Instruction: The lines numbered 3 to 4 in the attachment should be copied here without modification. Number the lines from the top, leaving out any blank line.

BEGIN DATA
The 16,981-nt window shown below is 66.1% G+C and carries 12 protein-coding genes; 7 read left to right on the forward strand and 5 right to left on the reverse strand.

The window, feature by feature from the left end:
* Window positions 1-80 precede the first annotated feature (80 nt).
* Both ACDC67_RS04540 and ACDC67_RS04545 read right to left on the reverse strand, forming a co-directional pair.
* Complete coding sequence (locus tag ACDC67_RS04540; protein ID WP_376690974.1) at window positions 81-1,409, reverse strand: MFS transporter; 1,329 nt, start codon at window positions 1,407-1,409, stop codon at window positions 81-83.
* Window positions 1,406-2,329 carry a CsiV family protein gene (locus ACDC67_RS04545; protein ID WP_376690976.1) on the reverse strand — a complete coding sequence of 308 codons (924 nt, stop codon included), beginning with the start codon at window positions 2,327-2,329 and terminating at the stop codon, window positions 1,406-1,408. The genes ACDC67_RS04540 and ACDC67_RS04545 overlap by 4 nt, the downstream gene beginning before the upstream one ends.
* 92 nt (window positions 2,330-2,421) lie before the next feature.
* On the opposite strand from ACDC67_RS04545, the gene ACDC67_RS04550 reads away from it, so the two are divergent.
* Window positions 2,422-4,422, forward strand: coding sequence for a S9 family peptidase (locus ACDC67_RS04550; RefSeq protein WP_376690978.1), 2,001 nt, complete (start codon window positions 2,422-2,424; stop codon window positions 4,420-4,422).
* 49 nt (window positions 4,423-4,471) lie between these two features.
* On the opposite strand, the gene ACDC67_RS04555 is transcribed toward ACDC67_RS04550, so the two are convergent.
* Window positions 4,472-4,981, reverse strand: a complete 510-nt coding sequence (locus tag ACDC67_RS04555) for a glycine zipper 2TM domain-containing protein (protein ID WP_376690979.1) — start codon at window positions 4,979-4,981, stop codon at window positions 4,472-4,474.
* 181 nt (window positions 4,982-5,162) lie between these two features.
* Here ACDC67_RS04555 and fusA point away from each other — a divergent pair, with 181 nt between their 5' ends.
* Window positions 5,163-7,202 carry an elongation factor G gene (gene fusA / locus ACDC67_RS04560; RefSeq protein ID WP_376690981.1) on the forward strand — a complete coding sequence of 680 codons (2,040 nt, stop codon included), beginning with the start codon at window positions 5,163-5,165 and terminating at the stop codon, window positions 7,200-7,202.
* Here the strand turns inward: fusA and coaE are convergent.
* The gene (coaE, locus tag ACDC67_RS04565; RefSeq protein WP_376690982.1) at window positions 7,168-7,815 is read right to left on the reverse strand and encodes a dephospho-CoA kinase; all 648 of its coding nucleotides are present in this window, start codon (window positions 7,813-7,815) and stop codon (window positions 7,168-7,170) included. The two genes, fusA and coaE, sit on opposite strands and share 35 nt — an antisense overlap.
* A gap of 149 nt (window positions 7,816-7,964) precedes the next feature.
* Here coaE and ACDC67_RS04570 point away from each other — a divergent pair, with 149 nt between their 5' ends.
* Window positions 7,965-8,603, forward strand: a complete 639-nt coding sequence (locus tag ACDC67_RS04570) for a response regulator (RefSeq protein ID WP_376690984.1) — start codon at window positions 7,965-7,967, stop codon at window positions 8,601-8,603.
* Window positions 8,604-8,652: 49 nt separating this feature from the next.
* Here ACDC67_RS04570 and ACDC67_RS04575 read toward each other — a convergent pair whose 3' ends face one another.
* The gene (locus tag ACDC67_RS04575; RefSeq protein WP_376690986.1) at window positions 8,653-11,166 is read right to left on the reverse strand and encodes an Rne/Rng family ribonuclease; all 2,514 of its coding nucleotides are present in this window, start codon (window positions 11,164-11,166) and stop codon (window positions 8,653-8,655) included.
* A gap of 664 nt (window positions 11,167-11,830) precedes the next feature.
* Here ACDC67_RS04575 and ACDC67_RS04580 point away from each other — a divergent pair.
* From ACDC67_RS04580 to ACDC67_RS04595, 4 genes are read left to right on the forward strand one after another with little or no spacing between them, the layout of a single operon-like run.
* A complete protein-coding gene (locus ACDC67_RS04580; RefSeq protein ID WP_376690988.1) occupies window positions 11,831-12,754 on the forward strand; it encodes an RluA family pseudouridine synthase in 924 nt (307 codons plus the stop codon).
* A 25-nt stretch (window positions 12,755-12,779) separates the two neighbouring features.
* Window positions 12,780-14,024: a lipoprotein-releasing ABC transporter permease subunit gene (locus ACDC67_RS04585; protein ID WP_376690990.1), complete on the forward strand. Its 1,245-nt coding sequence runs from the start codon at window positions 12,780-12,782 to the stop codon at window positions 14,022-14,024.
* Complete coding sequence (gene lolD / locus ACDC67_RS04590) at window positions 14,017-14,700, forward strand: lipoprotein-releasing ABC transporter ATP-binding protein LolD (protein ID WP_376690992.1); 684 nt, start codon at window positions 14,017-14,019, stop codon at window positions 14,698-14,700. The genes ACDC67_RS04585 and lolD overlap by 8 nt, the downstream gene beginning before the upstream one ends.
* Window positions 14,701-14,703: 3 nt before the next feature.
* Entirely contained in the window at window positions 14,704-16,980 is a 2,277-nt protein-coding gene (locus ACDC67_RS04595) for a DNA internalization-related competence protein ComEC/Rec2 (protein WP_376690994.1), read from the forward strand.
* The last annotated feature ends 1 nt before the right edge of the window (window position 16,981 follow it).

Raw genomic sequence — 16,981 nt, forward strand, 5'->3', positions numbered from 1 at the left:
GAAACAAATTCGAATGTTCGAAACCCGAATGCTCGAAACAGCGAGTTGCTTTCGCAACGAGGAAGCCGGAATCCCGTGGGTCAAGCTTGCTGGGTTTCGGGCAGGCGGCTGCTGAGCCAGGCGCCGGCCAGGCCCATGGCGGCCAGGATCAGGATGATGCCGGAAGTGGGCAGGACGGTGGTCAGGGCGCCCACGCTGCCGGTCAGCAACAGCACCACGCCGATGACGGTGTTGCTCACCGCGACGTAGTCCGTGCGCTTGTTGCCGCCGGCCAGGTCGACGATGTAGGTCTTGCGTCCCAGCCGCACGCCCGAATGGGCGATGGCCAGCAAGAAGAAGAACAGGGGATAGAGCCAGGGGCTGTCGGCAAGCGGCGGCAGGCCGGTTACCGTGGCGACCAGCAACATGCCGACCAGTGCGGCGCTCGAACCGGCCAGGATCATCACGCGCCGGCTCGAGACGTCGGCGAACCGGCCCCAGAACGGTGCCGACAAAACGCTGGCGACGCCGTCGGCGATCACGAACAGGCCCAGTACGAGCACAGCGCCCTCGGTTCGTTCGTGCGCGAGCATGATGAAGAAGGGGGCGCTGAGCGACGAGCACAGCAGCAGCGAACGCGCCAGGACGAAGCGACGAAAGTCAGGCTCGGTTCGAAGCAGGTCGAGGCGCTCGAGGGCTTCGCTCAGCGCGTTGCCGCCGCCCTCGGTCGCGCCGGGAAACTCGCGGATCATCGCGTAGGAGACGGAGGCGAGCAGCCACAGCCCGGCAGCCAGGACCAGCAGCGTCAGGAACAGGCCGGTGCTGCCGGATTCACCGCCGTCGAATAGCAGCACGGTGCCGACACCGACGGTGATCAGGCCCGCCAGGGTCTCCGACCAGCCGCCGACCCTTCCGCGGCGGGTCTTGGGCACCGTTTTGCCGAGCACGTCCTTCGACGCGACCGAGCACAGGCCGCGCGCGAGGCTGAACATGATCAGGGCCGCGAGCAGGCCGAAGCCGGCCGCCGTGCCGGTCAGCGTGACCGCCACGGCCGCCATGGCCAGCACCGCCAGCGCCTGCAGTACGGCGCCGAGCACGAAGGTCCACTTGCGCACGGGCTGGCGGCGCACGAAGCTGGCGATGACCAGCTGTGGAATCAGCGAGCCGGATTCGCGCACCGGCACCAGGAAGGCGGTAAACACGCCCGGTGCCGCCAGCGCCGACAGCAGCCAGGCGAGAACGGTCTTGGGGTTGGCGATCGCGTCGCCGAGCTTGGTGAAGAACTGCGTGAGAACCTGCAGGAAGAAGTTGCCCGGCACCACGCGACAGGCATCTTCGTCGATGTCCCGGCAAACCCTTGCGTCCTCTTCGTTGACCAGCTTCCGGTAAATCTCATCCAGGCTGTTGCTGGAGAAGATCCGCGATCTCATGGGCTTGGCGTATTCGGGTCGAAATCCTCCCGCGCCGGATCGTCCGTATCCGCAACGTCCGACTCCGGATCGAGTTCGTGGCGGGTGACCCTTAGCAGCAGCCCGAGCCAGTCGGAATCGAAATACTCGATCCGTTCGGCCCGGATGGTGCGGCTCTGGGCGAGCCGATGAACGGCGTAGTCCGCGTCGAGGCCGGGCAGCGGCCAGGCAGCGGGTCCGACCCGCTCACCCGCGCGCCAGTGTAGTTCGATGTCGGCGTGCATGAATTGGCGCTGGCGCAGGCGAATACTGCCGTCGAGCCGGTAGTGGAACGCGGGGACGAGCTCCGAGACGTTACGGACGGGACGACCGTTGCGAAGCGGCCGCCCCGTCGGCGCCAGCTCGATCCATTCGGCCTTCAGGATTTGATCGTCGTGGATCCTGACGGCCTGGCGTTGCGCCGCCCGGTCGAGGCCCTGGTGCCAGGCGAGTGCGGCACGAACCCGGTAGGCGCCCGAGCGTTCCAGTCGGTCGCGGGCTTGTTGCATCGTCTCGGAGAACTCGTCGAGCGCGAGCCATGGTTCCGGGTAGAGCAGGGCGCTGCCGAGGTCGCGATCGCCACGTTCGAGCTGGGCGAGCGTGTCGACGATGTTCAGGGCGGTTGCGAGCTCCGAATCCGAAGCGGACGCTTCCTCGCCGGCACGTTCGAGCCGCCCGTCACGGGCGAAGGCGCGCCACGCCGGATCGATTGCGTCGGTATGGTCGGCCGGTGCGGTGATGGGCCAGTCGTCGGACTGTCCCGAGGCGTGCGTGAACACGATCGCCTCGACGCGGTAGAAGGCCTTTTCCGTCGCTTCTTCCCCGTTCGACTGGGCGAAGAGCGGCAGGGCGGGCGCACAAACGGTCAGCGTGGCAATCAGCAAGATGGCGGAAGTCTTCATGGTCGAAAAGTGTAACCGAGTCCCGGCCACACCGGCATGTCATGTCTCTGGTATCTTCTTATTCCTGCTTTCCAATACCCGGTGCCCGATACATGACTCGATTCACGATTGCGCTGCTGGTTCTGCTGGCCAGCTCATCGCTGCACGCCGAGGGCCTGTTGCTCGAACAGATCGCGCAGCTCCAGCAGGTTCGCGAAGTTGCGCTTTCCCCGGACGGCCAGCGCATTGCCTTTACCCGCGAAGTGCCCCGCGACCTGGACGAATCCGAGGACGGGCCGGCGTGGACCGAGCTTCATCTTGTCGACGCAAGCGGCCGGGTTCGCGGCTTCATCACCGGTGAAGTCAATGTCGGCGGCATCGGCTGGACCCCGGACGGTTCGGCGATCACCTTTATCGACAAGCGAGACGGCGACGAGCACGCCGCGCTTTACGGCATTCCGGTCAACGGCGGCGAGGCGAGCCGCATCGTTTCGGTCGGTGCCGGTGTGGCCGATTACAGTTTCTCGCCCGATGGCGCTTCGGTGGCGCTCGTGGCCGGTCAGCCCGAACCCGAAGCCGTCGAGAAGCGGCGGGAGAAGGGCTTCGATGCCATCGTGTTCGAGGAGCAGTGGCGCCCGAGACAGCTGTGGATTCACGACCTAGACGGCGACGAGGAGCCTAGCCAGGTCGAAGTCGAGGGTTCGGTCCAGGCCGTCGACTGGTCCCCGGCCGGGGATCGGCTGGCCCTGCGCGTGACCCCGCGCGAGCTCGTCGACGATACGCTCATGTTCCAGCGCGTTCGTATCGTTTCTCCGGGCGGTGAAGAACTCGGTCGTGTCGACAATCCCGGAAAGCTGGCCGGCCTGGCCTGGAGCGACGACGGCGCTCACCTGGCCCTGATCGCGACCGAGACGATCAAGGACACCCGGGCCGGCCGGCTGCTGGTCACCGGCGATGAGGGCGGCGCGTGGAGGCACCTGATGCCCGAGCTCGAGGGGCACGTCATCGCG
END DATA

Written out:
* Window positions 1-80 precede the first annotated feature (80 nt).
* Both ACDC67_RS04540 and ACDC67_RS04545 read right to left on the reverse strand, forming a co-directional pair.